An outstanding debt of $380 – $1150 will not affect your credit scores. But always having a debt of more than $1338 will affect your credit scores negatively. Now let’s see if having a high credit utilization ratio will affect credit scores or not:

fig = px.box(data, 
             x="Credit_Score", 
             y="Credit_Utilization_Ratio", 
             color="Credit_Score",
             title="Credit Scores Based on Credit Utilization Ratio", 
             color_discrete_map={'Poor':'red',
                                 'Standard':'yellow',
                                 'Good':'green'})
fig.update_traces(quartilemethod="exclusive")
fig.show()
Credit Scores Based on Credit Utilization Ratio

Credit utilization ratio means your total debt divided by your total available credit. According to the above figure, your credit utilization ratio doesn’t affect your credit scores. Now let’s see how the credit history age of a person affects credit scores:

fig = px.box(data, 
             x="Credit_Score", 
             y="Credit_History_Age", 
             color="Credit_Score", 
             title="Credit Scores Based on Credit History Age",
             color_discrete_map={'Poor':'red',
                                 'Standard':'yellow',
                                 'Good':'green'})
fig.update_traces(quartilemethod="exclusive")
fig.show()
Credit Score Classification: Credit Scores Based on Credit History Age

So, having a long credit history results in better credit scores. Now let’s see how many EMIs you can have in a month for a good credit score:

fig = px.box(data, 
             x="Credit_Score",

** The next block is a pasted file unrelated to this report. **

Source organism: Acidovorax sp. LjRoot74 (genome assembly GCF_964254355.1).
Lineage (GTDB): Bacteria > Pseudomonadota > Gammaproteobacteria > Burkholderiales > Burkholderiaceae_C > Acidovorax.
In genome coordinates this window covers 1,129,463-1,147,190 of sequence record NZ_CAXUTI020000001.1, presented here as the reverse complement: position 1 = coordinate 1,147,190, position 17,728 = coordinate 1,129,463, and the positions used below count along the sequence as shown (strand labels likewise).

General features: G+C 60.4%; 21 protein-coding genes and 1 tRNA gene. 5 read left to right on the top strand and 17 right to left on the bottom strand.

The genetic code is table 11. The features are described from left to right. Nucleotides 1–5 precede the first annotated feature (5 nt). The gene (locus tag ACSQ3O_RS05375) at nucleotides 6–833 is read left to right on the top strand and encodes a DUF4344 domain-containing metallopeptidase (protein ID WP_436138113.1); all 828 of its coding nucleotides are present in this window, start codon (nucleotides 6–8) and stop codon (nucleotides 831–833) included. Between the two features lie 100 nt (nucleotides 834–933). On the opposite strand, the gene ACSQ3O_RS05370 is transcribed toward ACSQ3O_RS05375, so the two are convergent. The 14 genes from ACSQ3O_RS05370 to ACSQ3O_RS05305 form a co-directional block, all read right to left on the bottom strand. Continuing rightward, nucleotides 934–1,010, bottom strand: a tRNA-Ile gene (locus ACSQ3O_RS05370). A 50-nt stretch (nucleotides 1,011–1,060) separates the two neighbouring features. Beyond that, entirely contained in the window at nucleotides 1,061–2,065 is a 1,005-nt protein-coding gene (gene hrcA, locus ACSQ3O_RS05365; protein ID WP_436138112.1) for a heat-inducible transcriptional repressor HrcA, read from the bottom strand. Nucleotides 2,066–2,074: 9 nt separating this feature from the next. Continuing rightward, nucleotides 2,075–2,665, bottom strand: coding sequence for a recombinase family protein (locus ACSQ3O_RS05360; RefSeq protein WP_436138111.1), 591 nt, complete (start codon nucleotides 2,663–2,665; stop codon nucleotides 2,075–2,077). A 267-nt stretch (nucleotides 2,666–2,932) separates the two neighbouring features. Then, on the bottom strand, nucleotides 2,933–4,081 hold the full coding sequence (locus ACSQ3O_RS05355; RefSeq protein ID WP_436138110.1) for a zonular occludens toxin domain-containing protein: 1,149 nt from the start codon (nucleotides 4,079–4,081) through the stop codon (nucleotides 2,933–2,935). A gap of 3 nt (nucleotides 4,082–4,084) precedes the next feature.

y="Total_EMI_per_month", 
             color="Credit_Score", 
             title="Credit Scores Based on Total Number of EMIs per Month",
             color_discrete_map={'Poor':'red',
                                 'Standard':'yellow',
                                 'Good':'green'})
fig.update_traces(quartilemethod="exclusive")
fig.show()
Credit Scores Based on Total Number of EMIs per Month

The number of EMIs you are paying in a month doesn’t affect much on credit scores. Now let’s see if your monthly investments affect your credit scores or not:

fig = px.box(data, 
             x="Credit_Score", 
             y="Amount_invested_monthly", 
             color="Credit_Score", 
             title="Credit Scores Based on Amount Invested Monthly",
             color_discrete_map={'Poor':'red',
                                 'Standard':'yellow',
                                 'Good':'green'})
fig.update_traces(quartilemethod="exclusive")
fig.show()
Credit Score Classification: Credit Scores Based on Amount Invested Monthly

The amount of money you invest monthly doesn’t affect your credit scores a lot. Now let’s see if having a low amount at the end of the month affects credit scores or not:

fig = px.box(data, 
             x="Credit_Score", 
             y="Monthly_Balance", 
             color="Credit_Score", 
             title="Credit Scores Based on Monthly Balance Left",
             color_discrete_map={'Poor':'red',
                                 'Standard':'yellow',
                                 'Good':'green'})
fig.update_traces(quartilemethod="exclusive")
fig.show()
Credit Scores Based on Monthly Balance Left

So, having a high monthly balance in your account at the end of the month is good for your credit scores. A monthly balance of less than $250 is bad for credit scores.